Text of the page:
|Speaker:||Adam Smith, Boston University|
|When:||September 21, 2018, 11:00 am - 12:00 pm|
|Where:||Research Hall, Room 163|
Consider an agency holding a large database of sensitive personal information -- medical records, census survey answers, web search records, or genetic data, for example. The agency would like to discover and publicly release global characteristics of the data while protecting the privacy of individuals' records. I will begin by discussing what makes this problem difficult, illustrating some challenges via recent work on membership inference attacks. Motivated by this, I will present differential privacy, a rigorous definition of privacy in statistical databases that is now widely studied, and increasingly used to analyze and design deployed systems. Finally, I will explain how differential privacy is connected to a seemingly different problem: understanding statistical validity in "adaptive data analysis", the practice by which insights gathered from data are used to inform further analysis of the same data set. I'll show how limiting the information revealed about a data set during analysis allows one to control bias, and why differential privacy provides a particularly useful tool for limiting revealed information.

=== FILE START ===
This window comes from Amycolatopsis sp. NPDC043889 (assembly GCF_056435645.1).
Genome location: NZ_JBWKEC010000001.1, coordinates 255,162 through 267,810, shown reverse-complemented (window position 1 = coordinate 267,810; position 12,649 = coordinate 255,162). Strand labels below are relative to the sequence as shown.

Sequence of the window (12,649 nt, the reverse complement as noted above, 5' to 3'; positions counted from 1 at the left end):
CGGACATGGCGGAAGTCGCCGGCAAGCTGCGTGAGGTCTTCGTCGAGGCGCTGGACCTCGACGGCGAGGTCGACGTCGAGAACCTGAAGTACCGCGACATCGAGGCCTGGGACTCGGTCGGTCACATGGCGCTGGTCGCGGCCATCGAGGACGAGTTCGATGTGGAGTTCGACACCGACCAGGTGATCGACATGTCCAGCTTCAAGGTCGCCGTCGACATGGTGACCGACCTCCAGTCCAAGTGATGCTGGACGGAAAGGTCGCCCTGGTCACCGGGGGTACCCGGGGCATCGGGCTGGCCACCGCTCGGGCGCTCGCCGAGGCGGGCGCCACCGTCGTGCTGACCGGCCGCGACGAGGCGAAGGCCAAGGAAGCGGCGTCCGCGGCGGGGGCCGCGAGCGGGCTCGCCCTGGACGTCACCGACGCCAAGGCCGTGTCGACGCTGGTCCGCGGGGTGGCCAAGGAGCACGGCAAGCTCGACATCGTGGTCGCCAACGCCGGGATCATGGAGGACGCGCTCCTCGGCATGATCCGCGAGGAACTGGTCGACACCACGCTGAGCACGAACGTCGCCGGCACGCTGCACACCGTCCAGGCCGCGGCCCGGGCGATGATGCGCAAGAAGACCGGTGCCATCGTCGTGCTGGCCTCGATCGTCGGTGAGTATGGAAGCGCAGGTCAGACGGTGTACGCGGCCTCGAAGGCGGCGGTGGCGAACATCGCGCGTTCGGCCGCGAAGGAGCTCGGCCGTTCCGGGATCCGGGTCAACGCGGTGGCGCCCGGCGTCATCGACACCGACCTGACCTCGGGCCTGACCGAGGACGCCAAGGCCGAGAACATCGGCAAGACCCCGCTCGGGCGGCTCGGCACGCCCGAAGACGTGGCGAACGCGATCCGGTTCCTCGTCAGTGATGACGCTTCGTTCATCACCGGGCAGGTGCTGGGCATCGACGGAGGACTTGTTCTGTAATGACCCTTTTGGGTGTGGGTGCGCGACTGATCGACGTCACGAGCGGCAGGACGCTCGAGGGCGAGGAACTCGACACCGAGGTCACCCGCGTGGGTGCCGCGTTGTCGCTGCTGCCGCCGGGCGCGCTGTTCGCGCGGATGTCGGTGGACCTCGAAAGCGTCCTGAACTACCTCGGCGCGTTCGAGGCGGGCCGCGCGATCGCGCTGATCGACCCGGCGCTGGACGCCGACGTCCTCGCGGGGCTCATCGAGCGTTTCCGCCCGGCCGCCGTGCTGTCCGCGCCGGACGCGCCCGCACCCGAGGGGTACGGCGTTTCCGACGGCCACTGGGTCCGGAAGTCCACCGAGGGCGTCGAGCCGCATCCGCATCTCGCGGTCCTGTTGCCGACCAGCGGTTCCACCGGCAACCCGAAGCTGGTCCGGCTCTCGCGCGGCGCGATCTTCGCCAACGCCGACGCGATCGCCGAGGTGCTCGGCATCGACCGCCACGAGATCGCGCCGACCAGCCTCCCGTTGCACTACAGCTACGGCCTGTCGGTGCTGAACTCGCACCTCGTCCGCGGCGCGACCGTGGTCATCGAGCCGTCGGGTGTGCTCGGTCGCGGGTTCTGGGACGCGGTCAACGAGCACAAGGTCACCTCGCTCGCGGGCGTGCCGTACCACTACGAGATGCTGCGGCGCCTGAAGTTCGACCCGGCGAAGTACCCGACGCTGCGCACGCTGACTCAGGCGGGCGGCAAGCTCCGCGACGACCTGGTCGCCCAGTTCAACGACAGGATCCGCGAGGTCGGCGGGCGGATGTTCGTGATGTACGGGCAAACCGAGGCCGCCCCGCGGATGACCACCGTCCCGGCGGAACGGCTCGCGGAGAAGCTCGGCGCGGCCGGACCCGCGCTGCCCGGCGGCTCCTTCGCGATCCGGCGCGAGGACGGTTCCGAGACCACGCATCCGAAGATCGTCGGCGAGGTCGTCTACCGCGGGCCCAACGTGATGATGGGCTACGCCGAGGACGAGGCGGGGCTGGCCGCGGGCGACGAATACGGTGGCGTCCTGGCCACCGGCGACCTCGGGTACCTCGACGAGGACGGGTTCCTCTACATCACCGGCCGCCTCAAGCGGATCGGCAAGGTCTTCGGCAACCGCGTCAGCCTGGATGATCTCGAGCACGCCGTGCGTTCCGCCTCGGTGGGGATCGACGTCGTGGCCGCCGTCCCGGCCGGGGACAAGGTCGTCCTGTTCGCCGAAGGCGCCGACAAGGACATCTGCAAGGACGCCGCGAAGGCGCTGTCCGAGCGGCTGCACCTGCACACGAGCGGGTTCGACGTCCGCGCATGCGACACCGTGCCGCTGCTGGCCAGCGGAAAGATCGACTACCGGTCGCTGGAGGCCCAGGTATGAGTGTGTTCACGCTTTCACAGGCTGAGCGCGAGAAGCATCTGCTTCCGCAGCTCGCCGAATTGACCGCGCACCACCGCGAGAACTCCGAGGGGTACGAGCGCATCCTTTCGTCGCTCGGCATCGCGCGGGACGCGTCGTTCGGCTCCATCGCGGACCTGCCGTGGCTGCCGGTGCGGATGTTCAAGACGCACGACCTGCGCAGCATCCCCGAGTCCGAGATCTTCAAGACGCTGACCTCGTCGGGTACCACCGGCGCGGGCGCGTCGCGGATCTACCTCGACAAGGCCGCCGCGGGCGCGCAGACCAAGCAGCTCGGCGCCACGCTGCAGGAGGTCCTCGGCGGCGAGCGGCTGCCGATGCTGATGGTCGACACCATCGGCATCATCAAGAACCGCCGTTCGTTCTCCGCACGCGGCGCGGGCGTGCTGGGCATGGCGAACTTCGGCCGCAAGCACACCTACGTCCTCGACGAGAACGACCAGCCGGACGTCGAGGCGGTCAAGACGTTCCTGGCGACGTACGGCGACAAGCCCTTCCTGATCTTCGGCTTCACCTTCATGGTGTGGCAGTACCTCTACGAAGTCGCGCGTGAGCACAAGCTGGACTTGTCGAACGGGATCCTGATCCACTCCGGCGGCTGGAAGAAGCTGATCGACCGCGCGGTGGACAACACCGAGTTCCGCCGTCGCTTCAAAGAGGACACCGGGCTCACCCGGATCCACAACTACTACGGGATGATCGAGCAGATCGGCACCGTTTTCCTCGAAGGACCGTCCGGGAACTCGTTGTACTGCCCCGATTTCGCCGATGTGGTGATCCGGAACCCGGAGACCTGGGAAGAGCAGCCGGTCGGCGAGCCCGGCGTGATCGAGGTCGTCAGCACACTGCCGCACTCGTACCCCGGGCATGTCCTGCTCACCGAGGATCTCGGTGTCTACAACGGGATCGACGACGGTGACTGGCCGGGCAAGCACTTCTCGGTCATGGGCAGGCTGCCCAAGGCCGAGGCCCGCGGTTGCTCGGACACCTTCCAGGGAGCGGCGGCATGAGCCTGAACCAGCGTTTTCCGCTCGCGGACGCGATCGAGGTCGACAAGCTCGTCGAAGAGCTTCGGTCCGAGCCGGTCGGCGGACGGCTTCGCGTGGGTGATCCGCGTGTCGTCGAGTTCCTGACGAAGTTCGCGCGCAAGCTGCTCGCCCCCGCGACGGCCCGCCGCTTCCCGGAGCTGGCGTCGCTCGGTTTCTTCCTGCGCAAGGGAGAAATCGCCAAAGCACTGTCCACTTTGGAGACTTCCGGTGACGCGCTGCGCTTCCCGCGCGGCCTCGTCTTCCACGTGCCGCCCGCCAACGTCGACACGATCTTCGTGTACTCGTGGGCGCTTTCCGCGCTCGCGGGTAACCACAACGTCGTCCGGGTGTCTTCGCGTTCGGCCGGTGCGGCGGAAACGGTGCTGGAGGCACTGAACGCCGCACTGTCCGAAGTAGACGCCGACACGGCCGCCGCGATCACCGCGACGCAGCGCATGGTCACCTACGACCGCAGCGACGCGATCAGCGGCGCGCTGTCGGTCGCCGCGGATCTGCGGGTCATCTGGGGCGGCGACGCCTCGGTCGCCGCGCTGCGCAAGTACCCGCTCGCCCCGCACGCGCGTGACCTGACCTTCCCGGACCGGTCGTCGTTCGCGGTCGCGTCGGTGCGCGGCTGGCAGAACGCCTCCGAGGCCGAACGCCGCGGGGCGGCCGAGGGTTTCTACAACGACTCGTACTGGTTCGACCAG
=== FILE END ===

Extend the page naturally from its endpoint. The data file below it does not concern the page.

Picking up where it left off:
Adam Smith is a professor of computer science at Boston University. From 2007 to 2017, he served on the faculty of the Computer Science and Engineering Department at Penn State. His research interests lie in data privacy and cryptography, and their connections to machine learning, statistics, information theory, and quantum computing. He obtained his Ph.D. from MIT in 2004 and has held postdoc and visiting positions at the Weizmann Institute of Science, UCLA, Boston University and Harvard. He received a Presidential Early Career Award for Scientists and Engineers (PECASE) in 2009; a Theory of Cryptography Test of Time award in 2016; and the 2017 Gadel Prize. These last two awards were joint with C. Dwork, F. McSherry, and K. Nissim.